Large quasi-elliptical cylinders are extensively used in ocean engineering. To enhance a better understanding of the hydrodynamic wave force on such quasi-elliptical cylinders during extreme events, a series of experiments on extreme wave interaction with a quasi-elliptical cylinder were conducted. A series of waves with various wave heights, wave periods, and wave incident directions were tested to investigate the wave parameter effect and wave directionality effect on the wave forces on the quasi-elliptical structure. The experimental results indicate that the extreme wave-induced forces on the quasi-elliptical cylinder are strongly correlated to the wave period and wave incident direction. The peak forces on the quasi-elliptical model do not vary monotonically with the increasing wave period but show an increase followed by a decrease. Both the longitudinal and transversal forces are significantly increased when the wave incident direction changes from 0° to 45° and the wave directionality effect is enhanced when the wave period is decreased. Additionally, the inertial force equation was applied to the wave force estimation for such quasi-elliptical cylinders, and the inertia coefficient CM was fitted based on the experimental results of α = 0°. Full article
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Article
Assessment of Extreme Wave Impact on Coastal Decks with Different Geometries via the Arbitrary Lagrangian-Eulerian Method
J. Mar. Sci. Eng. 2021, 9(12), 1342; https://0-doi-org.brum.beds.ac.uk/10.3390/jmse9121342 - 29 Nov 2021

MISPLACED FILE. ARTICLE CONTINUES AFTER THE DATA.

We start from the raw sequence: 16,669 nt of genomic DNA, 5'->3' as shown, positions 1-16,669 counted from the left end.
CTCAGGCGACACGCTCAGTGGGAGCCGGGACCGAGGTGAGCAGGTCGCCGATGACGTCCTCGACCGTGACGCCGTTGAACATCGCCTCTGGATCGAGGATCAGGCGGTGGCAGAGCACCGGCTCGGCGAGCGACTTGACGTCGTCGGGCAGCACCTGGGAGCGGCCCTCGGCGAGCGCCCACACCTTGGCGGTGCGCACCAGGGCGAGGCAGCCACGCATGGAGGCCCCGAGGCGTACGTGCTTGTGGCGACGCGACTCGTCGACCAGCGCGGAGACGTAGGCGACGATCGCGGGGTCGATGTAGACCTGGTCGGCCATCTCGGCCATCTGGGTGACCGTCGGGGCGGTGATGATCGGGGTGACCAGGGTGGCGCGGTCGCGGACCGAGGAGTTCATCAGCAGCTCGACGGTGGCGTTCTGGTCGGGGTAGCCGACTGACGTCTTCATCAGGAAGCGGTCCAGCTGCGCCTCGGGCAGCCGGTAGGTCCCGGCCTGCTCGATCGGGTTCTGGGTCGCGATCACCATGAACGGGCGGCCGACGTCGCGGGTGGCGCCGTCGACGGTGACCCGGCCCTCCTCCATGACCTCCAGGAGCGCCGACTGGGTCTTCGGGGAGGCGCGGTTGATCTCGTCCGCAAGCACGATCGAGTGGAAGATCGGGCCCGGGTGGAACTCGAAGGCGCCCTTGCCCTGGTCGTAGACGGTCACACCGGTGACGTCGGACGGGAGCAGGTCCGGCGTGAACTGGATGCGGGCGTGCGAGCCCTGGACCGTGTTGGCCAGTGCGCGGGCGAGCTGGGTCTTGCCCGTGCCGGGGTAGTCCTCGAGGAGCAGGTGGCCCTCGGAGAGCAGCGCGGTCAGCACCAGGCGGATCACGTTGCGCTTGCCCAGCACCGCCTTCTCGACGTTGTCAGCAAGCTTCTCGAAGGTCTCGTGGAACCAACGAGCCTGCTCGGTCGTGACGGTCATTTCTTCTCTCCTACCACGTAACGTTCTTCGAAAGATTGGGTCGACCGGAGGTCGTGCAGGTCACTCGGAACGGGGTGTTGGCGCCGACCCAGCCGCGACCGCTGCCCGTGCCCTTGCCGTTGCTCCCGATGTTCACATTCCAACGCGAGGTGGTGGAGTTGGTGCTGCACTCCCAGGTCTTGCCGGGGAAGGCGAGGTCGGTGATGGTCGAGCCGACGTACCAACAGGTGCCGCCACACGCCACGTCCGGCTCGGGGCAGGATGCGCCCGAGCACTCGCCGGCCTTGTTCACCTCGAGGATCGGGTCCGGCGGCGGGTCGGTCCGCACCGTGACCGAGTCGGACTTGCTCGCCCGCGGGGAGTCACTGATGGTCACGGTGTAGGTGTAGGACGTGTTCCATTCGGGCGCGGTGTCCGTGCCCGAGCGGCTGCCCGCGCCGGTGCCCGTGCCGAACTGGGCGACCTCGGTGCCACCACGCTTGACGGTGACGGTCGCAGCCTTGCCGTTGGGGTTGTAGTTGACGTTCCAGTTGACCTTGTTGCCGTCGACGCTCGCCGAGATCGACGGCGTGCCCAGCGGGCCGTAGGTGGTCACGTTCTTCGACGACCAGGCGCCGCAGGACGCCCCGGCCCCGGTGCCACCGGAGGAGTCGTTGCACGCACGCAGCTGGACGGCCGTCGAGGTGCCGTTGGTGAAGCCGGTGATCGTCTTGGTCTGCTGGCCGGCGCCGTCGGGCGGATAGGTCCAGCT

Cited by 16 | Viewed by 650
Abstract
Given the documented wave-induced damage of elevated coastal decks during extreme natural hazards (e.g., hurricanes) in the last two decades, it is of utmost significance to decipher the wave-structure-interaction of complex deck geometries and quantify the associated loads. Therefore, this study focuses on [...] Read more.
Given the documented wave-induced damage of elevated coastal decks during extreme natural hazards (e.g., hurricanes) in the last two decades, it is of utmost significance to decipher the wave-structure-interaction of complex deck geometries and quantify the associated loads. Therefore, this study focuses on the assessment of solitary wave impact on open-girder decks that allow the air to escape from the sides. To this end, an arbitrary Lagrangian-Eulerian (ALE) numerical method with a multi-phase compressible formulation is used for the development of three-dimensional hydrodynamic models, which are validated against a large-scale experimental dataset of a coastal deck. Using the validated model as a baseline, a parametric investigation of different deck geometries with a varying number of girders Ng and three different widths, was conducted. The results reveal that the Ng of a superstructure has a complex role and that for small wave heights the horizontal and uplift forces increase with the Ng, while for large waves the opposite happens. If the Ng is small the wave particles accelerate after the initial impact on the offshore girder leading to a more violent slamming on the onshore part of the deck and larger pressures and forces, however, if Ng is large then unsynchronized eddies are formed in each chamber, which dissipate energy and apply out-of-phase pressures that result in multiple but weaker impacts on the deck. The decomposition of the total loads into slamming and quasi-static components, reveals surprisingly consistent trends for all the simulated waves, which facilitates the development of predictive load equations. These new equations, which are a function of Ng and are limited by the ratio of the wavelength to the deck width, provide more accurate predictions than existing empirical methods, and are expected to be useful to both engineers and researchers working towards the development of resilient coastal infrastructure. Full article